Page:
I would like to reinforce in your minds where we have come to at the beginning of the 21st century. Many of you are probably not all that aware of the fact that it wasn’t all that long ago that we did not have an English Bible. Indeed, until the 16th century and the invention of moveable type, the only English translation of the Bible that was extant in the world stemmed from the work of John Wycliffe. He held that the Bible, not the pope, was the exemplar of Christianity, the sole authority for faith and practice. So his writings were condemned as heresy. In other words, it was not popular, it was heresy, to translate the Bible into the English language. As a result, this outrage was condemned by the church, and 44 years after Wycliffe died Pope Martin V had his bones unearthed, incinerated, and then the ashes were unceremoniously thrown to the wind.
As significant as Wycliffe’s contribution was, though, I think no single person made a greater contribution to the legacy of the English Bible than William Tyndale. He purposed to make the Bible available to the commoner so that a boy who drives the plough would be as familiar with the Bible as the Pope. After a lengthy imprisonment Tyndale, like Wycliffe before him, was tried for translating the Bible into the English language and was martyred. His body ablaze, he cried out “Oh Lord, open the eyes of England’s king.” Ironically, his prayer found an answer in King Henry VIII, who authorized an English translation of the greatest volume to be chained to every church pulpit in the land. People would come from far and wide and they would experience for the first time the reading of the Word of God.
A number of years later the Geneva Bible came along and added verse numbering to the Bible and italicized English words to enhance the literary flow of the text. That became the Bible aboard the Mayflower when it set sail for America in 1620. It was the Bible of choice for William Shakespeare and John Milton and John Bunyan, who wrote Pilgrim’s Progress.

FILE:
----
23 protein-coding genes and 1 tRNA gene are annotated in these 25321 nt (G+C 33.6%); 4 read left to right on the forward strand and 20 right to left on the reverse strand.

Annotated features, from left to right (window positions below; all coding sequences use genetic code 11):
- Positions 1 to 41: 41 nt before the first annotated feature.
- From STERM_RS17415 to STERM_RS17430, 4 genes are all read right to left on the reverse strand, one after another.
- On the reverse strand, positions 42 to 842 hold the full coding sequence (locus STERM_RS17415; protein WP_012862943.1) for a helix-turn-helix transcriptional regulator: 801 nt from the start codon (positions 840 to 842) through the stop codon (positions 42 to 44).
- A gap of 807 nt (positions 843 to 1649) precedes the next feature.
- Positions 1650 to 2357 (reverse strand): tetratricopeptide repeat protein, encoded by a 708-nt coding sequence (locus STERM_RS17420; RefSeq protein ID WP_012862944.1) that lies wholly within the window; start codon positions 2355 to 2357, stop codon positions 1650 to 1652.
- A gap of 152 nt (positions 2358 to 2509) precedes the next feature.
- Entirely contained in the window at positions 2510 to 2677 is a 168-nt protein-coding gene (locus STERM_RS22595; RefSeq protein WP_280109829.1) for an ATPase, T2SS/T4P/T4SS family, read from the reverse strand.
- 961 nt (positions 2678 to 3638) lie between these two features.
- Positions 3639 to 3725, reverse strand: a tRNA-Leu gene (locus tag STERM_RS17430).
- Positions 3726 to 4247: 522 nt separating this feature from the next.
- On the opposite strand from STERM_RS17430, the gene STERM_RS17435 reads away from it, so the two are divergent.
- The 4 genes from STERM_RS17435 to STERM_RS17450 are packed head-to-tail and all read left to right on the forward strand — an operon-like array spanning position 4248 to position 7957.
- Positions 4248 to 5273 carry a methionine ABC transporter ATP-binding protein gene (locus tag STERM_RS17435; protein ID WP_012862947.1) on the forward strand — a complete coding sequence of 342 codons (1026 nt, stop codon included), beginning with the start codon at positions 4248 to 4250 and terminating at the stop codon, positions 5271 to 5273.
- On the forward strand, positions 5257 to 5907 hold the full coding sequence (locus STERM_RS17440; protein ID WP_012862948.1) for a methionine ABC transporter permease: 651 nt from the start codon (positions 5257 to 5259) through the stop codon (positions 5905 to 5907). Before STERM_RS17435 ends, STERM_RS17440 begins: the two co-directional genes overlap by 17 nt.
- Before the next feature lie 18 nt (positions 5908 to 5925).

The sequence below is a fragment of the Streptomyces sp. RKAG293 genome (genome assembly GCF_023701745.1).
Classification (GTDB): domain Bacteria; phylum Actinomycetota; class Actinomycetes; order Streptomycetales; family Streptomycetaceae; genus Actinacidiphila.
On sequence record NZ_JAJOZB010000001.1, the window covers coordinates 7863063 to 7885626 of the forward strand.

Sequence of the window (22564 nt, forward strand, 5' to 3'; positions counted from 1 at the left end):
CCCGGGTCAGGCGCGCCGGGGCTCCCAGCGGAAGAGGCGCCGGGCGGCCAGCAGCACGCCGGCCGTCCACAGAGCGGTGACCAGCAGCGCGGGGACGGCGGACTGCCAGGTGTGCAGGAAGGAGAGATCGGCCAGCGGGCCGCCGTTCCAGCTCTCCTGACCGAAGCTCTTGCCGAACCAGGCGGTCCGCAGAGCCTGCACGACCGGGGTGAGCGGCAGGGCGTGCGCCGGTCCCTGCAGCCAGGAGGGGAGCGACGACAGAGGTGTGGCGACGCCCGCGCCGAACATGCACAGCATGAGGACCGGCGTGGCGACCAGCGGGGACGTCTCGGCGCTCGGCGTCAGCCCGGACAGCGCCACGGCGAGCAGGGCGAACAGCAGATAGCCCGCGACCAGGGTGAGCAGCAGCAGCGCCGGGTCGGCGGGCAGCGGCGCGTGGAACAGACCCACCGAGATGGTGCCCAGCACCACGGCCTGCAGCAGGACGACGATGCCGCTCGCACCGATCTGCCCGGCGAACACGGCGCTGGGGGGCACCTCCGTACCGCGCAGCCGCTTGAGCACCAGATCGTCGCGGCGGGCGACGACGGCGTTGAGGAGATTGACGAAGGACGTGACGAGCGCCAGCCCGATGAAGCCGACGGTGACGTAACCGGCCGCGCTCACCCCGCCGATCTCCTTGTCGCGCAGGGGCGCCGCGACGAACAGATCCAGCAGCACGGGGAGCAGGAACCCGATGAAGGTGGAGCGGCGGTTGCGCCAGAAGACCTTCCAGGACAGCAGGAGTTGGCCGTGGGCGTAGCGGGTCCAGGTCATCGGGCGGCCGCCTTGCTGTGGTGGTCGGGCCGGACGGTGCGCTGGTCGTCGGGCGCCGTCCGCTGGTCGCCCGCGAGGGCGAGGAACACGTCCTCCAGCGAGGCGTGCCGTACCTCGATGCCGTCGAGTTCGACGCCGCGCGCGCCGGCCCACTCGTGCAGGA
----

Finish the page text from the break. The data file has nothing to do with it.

Then, of course, King James I of England commissioned an English translation of the Bible which was destined to become preeminent among English Bibles. For the next 400 years the King James Version, which was commissioned in 1604 and completed in 1611, became the most cherished Bible in the English speaking world. I think it’s important to recognize that the translators themselves were the leading academicians of prestigious institutions like Oxford and Cambridge and Westminster. They had a stated mission: to deliver God’s Word to God’s people in a language that they could understand. They carried out that mission with linguistic artistry and stylistic majesty, and I think above all else enduring reverence for the divine Author.
This King James Version would likely have remained preeminent among English Bible translations if it were not for three principle factors: the evolution of language, progress in knowledge and understanding of original biblical languages, and the discovery of earlier and better manuscripts. Recognizing the need for faithfulness to the earliest and most reliable manuscripts, the advances in our understanding of biblical languages and changes in the meaning and spelling of biblical words, my good friend Sam Moore, who is the former president of Thomas Nelson, the leading publisher of Bibles in the world, commissioned a new English translation of the Bible in 1975 which came to be known as the New King James Version of the Bible.
This legacy of a common English Bible from Wycliffe to the New King James Version in 1975 is just one part of the story. The even greater legacy, to my mind, is God’s faithfulness in preserving His Word from the time of the original writings to the present.